RR: The obvious benefit is that users are connected and that the service does not exclude any user. Mobility means demand-responsive transport, it means walking, cycling, park-and-ride, tram, bus, but first and foremost you need access to these transport options. And the primary service that DRT provides is to get residents to the structuring public transport network. Next, there is the temporal scope of the service: from 6 am to 9 pm, 7 days a week. Last but not least, it is a customer-oriented service. You no longer have to wait 30 minutes for your bus; if you book in advance, you can literally get your bus right in front of your door. For the time being, however, the service is only available from point to point, not yet from address to address. It is a local transport service at an ultra-competitive cost, shared but no more expensive than traditional public transport. 

We feel that we are better investing taxpayers’ money, especially since  the strategy of Orléans Métropole is not to gain economic advantages but to provide a better service”.

PM: How has technology helped you realise this vision?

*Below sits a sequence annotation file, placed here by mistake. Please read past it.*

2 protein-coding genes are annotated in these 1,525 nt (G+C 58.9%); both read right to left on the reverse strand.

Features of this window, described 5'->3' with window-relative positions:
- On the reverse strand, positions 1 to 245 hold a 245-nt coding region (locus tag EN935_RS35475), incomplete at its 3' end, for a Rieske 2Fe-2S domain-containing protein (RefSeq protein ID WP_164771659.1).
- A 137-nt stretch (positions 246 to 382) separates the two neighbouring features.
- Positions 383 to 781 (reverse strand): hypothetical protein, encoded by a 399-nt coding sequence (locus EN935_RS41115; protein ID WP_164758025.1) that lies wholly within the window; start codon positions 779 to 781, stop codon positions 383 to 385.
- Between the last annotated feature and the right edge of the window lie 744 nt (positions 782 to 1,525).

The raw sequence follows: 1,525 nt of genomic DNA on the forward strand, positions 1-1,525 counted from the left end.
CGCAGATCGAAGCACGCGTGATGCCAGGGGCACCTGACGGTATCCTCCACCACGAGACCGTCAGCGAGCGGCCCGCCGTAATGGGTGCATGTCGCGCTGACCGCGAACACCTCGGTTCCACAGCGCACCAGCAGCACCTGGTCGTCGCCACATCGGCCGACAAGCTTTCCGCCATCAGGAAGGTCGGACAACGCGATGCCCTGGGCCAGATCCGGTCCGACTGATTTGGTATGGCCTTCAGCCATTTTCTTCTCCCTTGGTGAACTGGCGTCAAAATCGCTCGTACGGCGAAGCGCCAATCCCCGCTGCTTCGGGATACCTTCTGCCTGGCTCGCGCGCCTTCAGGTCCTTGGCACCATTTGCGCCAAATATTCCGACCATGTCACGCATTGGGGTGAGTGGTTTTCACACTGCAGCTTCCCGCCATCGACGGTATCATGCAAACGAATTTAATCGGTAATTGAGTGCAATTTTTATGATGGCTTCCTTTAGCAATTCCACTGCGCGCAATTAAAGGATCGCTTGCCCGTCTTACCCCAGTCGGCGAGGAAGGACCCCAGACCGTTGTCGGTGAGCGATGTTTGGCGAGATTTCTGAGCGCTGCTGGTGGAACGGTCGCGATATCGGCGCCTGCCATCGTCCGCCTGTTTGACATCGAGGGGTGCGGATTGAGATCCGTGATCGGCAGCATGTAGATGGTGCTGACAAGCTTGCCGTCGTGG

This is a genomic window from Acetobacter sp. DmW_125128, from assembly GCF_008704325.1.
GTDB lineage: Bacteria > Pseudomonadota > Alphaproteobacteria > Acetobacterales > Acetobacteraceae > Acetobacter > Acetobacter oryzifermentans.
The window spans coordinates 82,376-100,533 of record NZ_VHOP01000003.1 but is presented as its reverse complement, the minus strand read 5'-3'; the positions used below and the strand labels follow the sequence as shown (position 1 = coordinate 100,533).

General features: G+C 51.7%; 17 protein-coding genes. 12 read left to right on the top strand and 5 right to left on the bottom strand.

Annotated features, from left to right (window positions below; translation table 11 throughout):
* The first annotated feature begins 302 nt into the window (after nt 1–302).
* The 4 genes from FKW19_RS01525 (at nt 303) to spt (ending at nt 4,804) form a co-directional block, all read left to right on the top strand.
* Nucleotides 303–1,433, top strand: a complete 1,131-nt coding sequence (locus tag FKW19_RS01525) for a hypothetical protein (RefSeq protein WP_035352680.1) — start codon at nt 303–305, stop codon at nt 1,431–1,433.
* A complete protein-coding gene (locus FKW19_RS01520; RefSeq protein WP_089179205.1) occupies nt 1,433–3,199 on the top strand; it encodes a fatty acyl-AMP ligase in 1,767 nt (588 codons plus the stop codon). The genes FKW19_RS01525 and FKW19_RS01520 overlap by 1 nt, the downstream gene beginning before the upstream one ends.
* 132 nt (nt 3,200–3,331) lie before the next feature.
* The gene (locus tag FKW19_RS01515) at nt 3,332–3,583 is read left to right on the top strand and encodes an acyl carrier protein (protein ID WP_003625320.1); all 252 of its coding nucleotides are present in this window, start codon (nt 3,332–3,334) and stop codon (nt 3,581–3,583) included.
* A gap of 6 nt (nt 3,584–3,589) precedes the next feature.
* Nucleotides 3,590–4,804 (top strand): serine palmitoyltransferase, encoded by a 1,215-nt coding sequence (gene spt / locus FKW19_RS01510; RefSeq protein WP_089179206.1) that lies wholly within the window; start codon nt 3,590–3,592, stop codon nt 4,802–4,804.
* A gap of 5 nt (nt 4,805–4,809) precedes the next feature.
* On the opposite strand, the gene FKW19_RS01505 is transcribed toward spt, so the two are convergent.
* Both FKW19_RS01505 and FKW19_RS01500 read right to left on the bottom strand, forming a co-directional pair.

RR: We started a trial area in 2018-2019 with 4-5 vehicles on a smaller operational area and a more limited time frame. This test showed us that users were satisfied and that demand was increasing. In 2019, based on the good test results, we decided, together with Keolis and Padam Mobility, to continue the experiment and expanded the test area to 9 test areas with 12-14 vehicles each with different time frames and different focus groups. Based on these two test trials and our conviction that Transport-on-Demand will be the mobility of tomorrow, we decided to expand the service to 4 large, newly designed zones from 3 January [2022], served by a total of 40 vehicles 7 days a week.

PM: Can you say something about economic rationality and what the technology can do for the community in terms of cost?